Humans of Ancient Faith: Fr. Barnabas Powell

Humans of Ancient Faith is a series of mini-interviews designed to introduce you to the many wonderful human beings who make this ministry possible. We asked the same 5 questions in each interview, and let the interviewee choose a sixth question. Today’s guest is author, blogger, and podcaster Fr. Barnabas Powell.

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Barnabas PowellIf you were named for your defining characteristic, what word or phrase would be your name?
Preacher! My deepest passion is communication. To be able to share timeless truths in a way that allows others to grasp these cosmic ideas is my hope and prayer. The Orthodox Faith is truly spiritual medicine that heals the human person and allows us to become who we were created to be. That exciting adventure is the true aim of the spiritual life, and communicating this message to a world gripped by delusion and fantasy is a high calling indeed. I can’t imagine my life any other way.

What is your earliest specifically Orthodox memory?
I remember a fellow Pentecostal minister talking to me about visiting Russia with a group of Protestant missionaries and him telling me a moving story about leaning his head against a church wall that was more ancient than our Pentecostal movement. Then he told me about a dream he had of being in a church whose walls were covered in pictures and there were men dressed in black at the front of the church praying. He said, in his dream, that the Presence of the Holy Spirit was overwhelming and when he went to where the men were, they looked at him and asked him, “Where have you been?” That lit something inside me that hungered for a Faith with a deeper foundation than my emotions. That man gave me the book The Orthodox Church by Metropolitan Kallistos Ware, and that was the beginning of the end for me.

What’s your favorite story about your patron saint?
St. Barnabas was a preacher! But more than that, he was a man who knew the importance of connections. He was the one who introduced St. Paul to the rest of the Apostles, and his ministry among the 70 was as their leader. His body was buried in Cyprus, and when they opened his tomb, they found the Gospel of Mark copied in his own hand laying on his chest. That one discovery meant that the Church of Cyprus was autocephalous and their Archbishop was given the honor of signing his name to official documents in the same ink the Roman Emperor used to sign documents. Sadly, St. Barnabas’ tomb and church are on the Turkish-occupied side of Cyprus, and the shrine is in desperate need of repair.

What’s the title of a conference Ancient Faith has not yet hosted that you would absolutely attend?
Learning How To Serve In The Divine Council! Seriously, I would still love to see the Men’s Conference happen that was disrupted by the Pandemic. I am convinced we need to strengthen our men in the spiritual life so they can lead their families through these perilous days.

What’s a book or movie that you’d highly recommend? What did you like about it?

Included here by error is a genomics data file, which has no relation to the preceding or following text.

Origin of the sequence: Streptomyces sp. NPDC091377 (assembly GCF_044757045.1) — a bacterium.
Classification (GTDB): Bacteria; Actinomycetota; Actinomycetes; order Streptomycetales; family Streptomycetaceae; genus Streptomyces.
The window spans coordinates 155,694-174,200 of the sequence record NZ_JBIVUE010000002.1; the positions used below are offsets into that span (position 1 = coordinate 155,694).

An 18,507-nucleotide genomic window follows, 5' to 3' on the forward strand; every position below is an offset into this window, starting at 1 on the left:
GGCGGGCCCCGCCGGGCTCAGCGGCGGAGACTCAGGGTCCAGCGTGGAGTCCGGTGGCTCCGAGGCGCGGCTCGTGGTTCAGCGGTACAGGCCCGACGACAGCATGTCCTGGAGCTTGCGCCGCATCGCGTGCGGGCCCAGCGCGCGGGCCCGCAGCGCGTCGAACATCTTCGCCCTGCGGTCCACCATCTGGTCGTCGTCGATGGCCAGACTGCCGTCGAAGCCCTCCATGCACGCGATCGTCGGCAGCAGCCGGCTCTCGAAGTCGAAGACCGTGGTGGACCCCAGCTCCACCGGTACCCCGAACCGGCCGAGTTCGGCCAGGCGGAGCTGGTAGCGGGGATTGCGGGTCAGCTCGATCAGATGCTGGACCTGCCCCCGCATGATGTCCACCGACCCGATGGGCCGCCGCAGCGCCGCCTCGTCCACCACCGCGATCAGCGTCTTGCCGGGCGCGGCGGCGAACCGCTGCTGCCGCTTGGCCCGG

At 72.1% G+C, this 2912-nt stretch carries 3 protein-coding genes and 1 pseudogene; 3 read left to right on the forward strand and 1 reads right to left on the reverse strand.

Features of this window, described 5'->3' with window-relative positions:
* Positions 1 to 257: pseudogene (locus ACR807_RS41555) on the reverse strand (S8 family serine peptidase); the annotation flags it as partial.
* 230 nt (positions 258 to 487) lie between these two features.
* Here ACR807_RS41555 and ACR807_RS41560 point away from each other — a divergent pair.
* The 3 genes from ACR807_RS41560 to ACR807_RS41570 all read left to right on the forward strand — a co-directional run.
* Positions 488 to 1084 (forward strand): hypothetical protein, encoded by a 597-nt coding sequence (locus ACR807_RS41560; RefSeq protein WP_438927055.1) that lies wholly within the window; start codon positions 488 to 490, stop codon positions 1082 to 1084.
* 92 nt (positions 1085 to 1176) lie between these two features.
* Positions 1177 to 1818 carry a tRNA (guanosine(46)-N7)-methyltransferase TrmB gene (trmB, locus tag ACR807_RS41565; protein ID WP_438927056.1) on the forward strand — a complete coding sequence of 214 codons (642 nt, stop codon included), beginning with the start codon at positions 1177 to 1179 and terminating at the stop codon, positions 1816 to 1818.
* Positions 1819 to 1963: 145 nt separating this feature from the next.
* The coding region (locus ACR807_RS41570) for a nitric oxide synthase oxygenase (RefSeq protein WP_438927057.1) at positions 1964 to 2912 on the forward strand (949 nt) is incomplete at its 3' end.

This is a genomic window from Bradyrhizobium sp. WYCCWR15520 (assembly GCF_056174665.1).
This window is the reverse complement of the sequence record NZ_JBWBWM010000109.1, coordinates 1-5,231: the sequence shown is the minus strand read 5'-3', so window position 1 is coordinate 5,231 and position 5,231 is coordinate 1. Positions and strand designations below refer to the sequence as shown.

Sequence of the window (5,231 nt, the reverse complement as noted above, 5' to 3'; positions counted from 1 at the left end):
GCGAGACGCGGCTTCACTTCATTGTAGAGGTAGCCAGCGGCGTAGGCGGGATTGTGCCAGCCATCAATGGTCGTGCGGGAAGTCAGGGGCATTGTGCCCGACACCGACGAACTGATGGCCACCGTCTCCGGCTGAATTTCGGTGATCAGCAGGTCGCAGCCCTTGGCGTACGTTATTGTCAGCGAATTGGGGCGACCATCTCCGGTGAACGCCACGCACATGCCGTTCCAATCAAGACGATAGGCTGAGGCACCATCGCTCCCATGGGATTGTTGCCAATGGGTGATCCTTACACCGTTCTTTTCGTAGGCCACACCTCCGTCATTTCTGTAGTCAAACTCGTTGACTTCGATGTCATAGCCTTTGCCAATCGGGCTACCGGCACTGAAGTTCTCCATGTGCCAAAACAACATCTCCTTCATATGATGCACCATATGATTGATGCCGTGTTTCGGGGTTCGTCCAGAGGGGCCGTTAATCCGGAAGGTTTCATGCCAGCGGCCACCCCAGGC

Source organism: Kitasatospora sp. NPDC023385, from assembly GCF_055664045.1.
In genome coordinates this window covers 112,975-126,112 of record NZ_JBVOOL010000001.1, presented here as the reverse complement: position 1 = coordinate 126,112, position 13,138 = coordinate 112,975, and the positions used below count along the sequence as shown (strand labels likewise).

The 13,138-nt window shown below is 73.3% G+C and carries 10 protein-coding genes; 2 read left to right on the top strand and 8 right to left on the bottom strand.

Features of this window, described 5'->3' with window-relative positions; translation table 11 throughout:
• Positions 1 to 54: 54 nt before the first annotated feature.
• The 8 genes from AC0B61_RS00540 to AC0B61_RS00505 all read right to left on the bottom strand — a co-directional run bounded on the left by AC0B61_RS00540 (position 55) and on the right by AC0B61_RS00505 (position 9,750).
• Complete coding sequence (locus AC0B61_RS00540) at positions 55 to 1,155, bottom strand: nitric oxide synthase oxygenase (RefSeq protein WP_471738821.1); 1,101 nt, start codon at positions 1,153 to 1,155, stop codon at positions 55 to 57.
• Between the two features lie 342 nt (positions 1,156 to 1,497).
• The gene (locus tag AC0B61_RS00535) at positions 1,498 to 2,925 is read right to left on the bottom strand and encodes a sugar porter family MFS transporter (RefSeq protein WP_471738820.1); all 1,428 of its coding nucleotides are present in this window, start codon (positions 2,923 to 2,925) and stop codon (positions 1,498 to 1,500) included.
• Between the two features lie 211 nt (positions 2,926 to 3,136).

More and more I am re-reading and recommending Wounded By Love to many people. St. Porphyrios strikes me as a particularly powerful example for we Orthodox living in the West at this particular time. His advice about not fighting the darkness but serving the Light fits our need to be salt and light in this current dark age. Instead of kicking against the brokenness of our day, we can ask the Holy Spirit to continue our own formation and transformation by the practice of our Faith to be the example others so desperately need now.

What is the future of Orthodoxy in America?
As I approach the last quarter of my own life, I marvel at how far Orthodoxy has come here in the US. Of course, we are still just a fraction of the population and there is so much more work that needs to be done. But look how far we’ve been blessed to come! Institutions are being formed. Books are written and podcasts shared and media produced, all in an attempt to introduce this Faith to a wider audience until our Orthodox Faith does what it has always done through the centuries: become an indigenous Faith for the people of this country. As I’ve said to my own parish community, my goal now is to pour myself into the leadership of our local parish so that we continue to grow and become an example of what Orthodoxy looks like planted deeply in the soil of North East Georgia. Leaving that legacy for my children and grandchildren is my greatest hope and prayer so that they can continue this work and pass it on to their generation.

About Fr. Barnabas Powell

Fr. Barnabas Powell is the priest at Sts. Raphael, Nicholas, and Irene Greek Orthodox Church in Cumming, Georgia. In the course of his long friendship with Ancient Faith, he’s been the host of daily podcasts, a live radio show, the author of A Faith Encouraged: A Devotional Guide to Being Orthodox on Purpose, and he blogs daily at Faith Encouraged.

About Melinda Johnson

Melinda Johnson is an Orthodox Christian, wife, mama, writer, and the author of Letters to Saint Lydia (AFP 2010) and the Sam and Saucer books (AFP), among others. Melinda has a Master’s in English Literature because she loved taking literature classes so much she couldn’t stop doing it. When she is not seeing “heaven in a wildflower,” Melinda enjoys writing for children, walking and talking, and baking bread.

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